lightweight encryption of text file

Nobody nobody at nowhere.com
Sun Jan 10 09:33:42 CET 2010


On Fri, 08 Jan 2010 20:14:51 +0100, Daniel Fetchinson wrote:

> I have a plain text file which I would like to protect in a very
> simple minded, yet for my purposes sufficient, way. I'd like to
> encrypt/convert it into a binary file in such a way that possession of
> a password allows anyone to convert it back into the original text
> file while not possessing the password one would only see the
> following with the standard linux utility 'file':

> What would be the simplest way to achieve this using preferably stock
> python without 3rd party modules? If a not too complex 3rd party
> module made it really simple that would be acceptable too.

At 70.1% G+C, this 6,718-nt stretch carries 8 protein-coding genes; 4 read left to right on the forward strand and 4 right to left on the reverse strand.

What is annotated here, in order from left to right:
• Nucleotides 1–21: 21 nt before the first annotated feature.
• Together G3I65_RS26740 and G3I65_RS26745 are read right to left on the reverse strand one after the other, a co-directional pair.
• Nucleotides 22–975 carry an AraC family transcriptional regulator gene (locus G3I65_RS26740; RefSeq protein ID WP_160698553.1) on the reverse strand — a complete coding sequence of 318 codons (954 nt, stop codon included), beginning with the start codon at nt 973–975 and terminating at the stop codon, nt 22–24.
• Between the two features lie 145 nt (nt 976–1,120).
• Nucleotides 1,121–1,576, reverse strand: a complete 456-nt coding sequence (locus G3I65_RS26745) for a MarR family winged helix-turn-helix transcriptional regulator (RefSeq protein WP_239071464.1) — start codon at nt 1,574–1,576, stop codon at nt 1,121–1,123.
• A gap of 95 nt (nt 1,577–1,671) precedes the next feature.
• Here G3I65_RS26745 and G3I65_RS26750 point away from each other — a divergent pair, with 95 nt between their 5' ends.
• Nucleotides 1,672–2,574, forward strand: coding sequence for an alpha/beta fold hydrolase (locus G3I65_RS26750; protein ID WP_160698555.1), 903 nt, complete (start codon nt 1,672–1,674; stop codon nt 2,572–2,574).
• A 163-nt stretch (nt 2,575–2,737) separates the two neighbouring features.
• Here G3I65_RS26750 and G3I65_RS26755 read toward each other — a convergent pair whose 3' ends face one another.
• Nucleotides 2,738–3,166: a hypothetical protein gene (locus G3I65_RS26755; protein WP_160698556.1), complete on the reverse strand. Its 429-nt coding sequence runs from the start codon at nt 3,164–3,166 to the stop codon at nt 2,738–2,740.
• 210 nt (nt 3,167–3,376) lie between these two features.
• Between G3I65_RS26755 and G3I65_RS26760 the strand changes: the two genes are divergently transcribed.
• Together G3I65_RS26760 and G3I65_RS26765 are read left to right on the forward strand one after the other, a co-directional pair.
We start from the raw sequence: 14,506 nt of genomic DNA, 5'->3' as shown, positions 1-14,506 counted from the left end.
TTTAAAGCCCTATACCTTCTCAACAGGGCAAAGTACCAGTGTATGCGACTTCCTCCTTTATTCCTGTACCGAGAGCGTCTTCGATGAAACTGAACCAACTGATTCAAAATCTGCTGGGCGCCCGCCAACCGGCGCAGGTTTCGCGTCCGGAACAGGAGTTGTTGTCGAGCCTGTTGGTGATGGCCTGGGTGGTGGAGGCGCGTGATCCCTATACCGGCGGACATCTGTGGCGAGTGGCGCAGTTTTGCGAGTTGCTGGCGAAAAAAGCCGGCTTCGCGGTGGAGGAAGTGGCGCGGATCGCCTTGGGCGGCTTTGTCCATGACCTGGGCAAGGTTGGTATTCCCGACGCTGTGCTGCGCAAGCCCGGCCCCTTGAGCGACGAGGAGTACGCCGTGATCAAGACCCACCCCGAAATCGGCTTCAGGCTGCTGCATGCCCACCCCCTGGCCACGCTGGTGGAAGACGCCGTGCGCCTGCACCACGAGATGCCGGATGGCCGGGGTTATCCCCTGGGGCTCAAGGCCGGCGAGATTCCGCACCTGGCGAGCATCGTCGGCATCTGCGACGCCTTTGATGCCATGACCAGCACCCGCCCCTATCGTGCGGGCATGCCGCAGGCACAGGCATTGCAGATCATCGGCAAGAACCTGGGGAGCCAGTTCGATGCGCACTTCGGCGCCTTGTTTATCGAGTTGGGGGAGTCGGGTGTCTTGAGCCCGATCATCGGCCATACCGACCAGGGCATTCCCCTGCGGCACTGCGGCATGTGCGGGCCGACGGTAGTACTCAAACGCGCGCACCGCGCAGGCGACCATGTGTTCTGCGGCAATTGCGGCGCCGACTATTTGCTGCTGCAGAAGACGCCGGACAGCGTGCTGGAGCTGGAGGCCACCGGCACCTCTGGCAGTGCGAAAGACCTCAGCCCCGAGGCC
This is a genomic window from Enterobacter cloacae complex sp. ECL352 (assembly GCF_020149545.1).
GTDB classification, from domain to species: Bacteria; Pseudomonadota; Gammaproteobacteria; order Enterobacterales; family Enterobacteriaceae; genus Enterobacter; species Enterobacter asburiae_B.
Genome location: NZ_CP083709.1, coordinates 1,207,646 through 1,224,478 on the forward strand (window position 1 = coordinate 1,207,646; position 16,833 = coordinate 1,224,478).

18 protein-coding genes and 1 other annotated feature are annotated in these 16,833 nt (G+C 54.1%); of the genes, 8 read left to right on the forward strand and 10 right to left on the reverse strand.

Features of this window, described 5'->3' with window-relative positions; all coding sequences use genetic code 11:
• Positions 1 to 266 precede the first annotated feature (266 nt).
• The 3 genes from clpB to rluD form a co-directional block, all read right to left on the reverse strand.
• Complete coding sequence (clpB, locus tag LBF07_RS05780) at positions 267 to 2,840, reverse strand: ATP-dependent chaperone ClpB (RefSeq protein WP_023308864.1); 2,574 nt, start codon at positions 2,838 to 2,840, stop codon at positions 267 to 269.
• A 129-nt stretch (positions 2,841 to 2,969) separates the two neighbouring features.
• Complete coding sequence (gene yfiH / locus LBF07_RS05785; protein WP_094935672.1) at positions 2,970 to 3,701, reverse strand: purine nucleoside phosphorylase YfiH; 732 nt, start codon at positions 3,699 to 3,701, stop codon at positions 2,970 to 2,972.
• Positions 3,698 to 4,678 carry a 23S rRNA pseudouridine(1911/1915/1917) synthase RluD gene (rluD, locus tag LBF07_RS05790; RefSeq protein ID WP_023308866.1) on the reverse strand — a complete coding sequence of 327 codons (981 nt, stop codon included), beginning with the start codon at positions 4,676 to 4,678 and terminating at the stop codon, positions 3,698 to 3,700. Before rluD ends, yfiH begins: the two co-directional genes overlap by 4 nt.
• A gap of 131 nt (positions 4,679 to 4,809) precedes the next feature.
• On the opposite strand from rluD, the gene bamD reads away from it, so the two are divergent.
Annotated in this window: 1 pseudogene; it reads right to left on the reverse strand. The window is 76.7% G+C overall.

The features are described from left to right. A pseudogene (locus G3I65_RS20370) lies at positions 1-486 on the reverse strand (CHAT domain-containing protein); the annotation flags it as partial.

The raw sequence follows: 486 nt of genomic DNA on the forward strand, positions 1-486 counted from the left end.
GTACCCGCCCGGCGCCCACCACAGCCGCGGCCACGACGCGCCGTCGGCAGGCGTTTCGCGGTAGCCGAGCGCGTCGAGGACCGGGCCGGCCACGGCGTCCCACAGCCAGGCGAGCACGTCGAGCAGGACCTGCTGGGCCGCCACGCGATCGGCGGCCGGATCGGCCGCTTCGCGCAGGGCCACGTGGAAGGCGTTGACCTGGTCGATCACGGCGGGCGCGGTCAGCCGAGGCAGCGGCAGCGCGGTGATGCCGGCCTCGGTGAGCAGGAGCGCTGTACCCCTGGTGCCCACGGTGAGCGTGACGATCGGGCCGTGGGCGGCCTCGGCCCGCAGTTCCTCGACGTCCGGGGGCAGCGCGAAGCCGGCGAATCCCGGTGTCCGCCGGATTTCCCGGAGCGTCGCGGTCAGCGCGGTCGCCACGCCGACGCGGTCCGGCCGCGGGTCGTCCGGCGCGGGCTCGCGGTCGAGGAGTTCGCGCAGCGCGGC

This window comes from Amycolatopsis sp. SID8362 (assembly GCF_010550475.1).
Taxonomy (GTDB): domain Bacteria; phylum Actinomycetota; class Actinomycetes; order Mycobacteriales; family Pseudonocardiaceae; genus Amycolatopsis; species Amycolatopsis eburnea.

RC4 (aka ArcFour) is quite trivial to implement, and better than inventing
your own cipher or using a Vignere:

import itertools

class arcfour:
    def __init__(self, key):
	self.s = range(256)
	self.schedule(map(ord, key))
	self.pad = self.prng()

    def swap(self, i, j):
	self.s[i], self.s[j] = self.s[j], self.s[i]

    def schedule(self, key):
	j = 0
	for i, c in zip(xrange(256), itertools.cycle(key)):
	    j = (j + self.s[i] + c) % 256
	    self.swap(i, j)

    def prng(self):
	i = j = 0
	while True:
	    i = (i + 1) % 256
	    j = (j + self.s[i]) % 256
	    self.swap(i, j)
	    yield self.s[(self.s[i] + self.s[j]) % 256]

    def crypt(self, string):
	chars = (chr(c ^ r) for c, r in zip(map(ord, string), self.pad))
	return ''.join(chars)

I suggest that you don't use the password itself as the key, unless you're
sure that a low-entropy string won't be used. Instead, create an SHA hash
(see the sha and hashlib modules) of the password and use that.




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